... at least until SOPA ruins everything.

Tommybommel said...

I have to thank you, "the overthinker", most cordially for offering such a new and amazing perspective on modern day gaming. Having watched all your episodes consecutively within 4 days, I have to say: You spoke out loudly what I had been thinking about for many years. Being a highschool teacher in Germany and also a nerd child of the golden age, I found that I gradually lost interest in all the Halo, Warfare, Skylivion and football manager (German equivalent of Madden) titels, while my gaming students were only asking questions such as: "what does costumized scope or red dot mean in German?" I could not explain, why I suddenly could not feel happy while I was gaming Skylivion, while my students were mad for reaching level 80 or gathering highest ranks in Battlefield 3. Thanks to you, I found out, that growing up with Super Mario Brothers 3, Final Fantasy, Mystic Quest, Secret of Evermore, Terranigma or Mario 64, I just could not enjoy the 200th generic dark brown and light brown title on the XOBX360. I sold all my so called "next gen gear" and took the best decision of my life by buying a 3DS and suddenly there he was, the nice man, granting you a revival of your childhood for just a Benjamin and a little more. Thanks a million. Furthermore, I would like to use some of your clips during my English lessons in Germany for my higher grade students when we talk about modern art, the media and contemporary gaming culture. The clips are excellent for this because you speak a very sophisticated English and the issues of the clips are very good for controversial discussions and careful evaluation in class afterwards. I am not sure, whether I am allowed to post my mail address here, so it would be nice, If could just post your answer in the forum. Thank you for bringing back my childhood and thank you for all those brilliant clips, Thomas

Taiso said...

Hey, Bob. Just wanted to say to keep up the good fight. I agree with most of what you say here, and I think people are missing the point of an eleven minute video that discusses, in general terms, the problem with modern gaming.

I understand you are not castigating modern gaming in general. You are lamenting the the sacrifice of innovation on the altar of commerce.

Don't stop fighting, and don't let your detractors keep you down. Speak what you believe. I don't always agree with you, but I always you have a valid point and pose interesting questions.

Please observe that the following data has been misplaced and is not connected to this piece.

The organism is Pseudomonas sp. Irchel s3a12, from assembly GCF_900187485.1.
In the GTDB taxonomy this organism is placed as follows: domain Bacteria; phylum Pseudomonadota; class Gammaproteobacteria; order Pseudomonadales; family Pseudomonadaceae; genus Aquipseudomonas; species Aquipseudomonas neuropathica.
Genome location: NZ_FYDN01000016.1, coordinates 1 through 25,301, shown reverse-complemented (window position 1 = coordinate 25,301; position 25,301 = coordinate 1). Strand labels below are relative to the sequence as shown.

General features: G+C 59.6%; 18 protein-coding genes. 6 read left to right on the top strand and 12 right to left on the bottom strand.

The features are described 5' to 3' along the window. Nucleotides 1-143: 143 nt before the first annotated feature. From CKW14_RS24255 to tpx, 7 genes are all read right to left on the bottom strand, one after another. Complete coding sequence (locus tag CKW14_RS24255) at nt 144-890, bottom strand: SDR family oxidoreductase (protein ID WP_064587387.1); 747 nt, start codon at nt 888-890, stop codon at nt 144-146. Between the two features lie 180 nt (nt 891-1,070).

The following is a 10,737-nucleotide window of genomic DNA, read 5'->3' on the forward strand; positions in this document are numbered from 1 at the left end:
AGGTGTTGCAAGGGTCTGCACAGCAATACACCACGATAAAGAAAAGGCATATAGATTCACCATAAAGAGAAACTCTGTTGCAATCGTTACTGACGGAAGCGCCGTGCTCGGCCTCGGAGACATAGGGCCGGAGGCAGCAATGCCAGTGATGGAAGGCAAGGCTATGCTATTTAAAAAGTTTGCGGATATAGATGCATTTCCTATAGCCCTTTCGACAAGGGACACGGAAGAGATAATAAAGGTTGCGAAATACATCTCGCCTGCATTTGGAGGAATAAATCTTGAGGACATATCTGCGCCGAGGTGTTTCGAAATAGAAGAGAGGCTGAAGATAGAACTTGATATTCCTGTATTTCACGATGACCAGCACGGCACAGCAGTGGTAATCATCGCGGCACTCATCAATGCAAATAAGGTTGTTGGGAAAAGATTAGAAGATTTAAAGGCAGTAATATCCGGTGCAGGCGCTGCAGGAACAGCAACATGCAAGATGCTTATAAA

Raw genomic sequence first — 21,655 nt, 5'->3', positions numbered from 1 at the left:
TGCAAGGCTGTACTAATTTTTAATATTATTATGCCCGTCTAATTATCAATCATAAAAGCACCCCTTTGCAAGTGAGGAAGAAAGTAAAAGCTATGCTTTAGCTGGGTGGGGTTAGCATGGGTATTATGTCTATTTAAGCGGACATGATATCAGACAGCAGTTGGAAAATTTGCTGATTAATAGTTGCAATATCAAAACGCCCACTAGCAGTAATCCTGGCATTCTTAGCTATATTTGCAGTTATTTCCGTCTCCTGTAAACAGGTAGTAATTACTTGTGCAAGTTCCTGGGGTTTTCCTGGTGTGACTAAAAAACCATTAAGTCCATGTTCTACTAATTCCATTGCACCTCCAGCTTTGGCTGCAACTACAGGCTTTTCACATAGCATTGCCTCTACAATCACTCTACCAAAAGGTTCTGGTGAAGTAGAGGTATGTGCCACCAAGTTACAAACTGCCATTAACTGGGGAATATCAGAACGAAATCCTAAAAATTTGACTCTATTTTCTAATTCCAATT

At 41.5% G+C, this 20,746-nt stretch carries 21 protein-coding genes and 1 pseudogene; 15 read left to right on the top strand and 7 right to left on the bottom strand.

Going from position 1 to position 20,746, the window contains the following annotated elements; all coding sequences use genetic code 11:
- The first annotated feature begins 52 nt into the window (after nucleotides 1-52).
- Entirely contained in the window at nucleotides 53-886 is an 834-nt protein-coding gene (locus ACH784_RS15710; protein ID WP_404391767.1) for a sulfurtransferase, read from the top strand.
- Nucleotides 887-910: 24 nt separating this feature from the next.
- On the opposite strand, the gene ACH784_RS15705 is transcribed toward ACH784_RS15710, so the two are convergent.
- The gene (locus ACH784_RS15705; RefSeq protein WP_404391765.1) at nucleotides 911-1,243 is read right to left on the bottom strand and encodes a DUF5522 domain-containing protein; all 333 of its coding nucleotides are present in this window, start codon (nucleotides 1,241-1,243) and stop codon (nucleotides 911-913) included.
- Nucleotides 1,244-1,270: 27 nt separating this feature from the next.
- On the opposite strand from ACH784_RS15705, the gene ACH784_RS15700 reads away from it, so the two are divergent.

Don't let the bastards grind you down, man. Ever.

Sylocat said...

So, first Jannie claims that retro gamers are an irrelevant corner of the market that should be ignored because gamers don't want that stuff anymore, then turns right around and claims that they have a "near complete stranglehold" on the community.

And then she says that THEY are the ones who don't want anyone else catered to. After gloating that they're "dying out" shortly after accusing them of having nothing to worry about.

Anonymous said...

Never had much of a reason to speak out about any of your stuff, Bob. I've been watching since your first few episodes and, despite the backlash, have at least tolerated and at most legitimately enjoyed what you've done with the show on a broader scale, ie narrative inclusions and the like.

But this is the first episode I have to disagree with on an enormous scale. It's quite obvious to me that your distaste of the modern day obsession with gray/brown war sims colours your view of gaming these days, and I've admittedly agreed with pretty much everything you've said on the matter.

And then THIS episode happened. Bob, I love ya, have since you started, and despite not completely agreeing with some things (most of all some of your opinion related to Sonic, DON'T WORRY I'll get to that) I've up until this point at least been able to let matters lay, if not come to an understanding on your opinion. But just like how Sonic clones and rip-offs didn't completely colour your age in sky-blue, modern day FPS isn't colouring THIS age in it's shitstain brown.

You're looking at Call of Duty when you should take a look at Skyrim. You're disgusted by Medal of Honor when you should be embracing Portal 2. You're heaving at Battlefield 3 when you should be relishing in Assassin's Creed, Arkham City, LA Noire, and so many other GOOD games that you REFUSE to look, at under the guise of CAN'T. You're focused on a single part of gaming culture today that ultimately won't shape much besides it's next expansion pack dressed up like a Disney princess and shipped out for full price, when the rest of the culture is doing it's own, independent thing.

We all get it, Bob, you hate shooters. I'm not a fan of them either. But to go so far as to completely blind yourself to the rest of the army and go against that one underdeveloped platoon with your tactical warheads and prototype weapons is just plain disgusting. You threw Megaman, Sonic, Mario, Link, and Samus against Master Chief. Good job with that victory. The other side just beat Aero down with Ezio, Batman, GLADoS, the Dragonborn, and the older versions of pretty much everyone on your side. Now that the fodder's out of the way, would you like to start playing the game?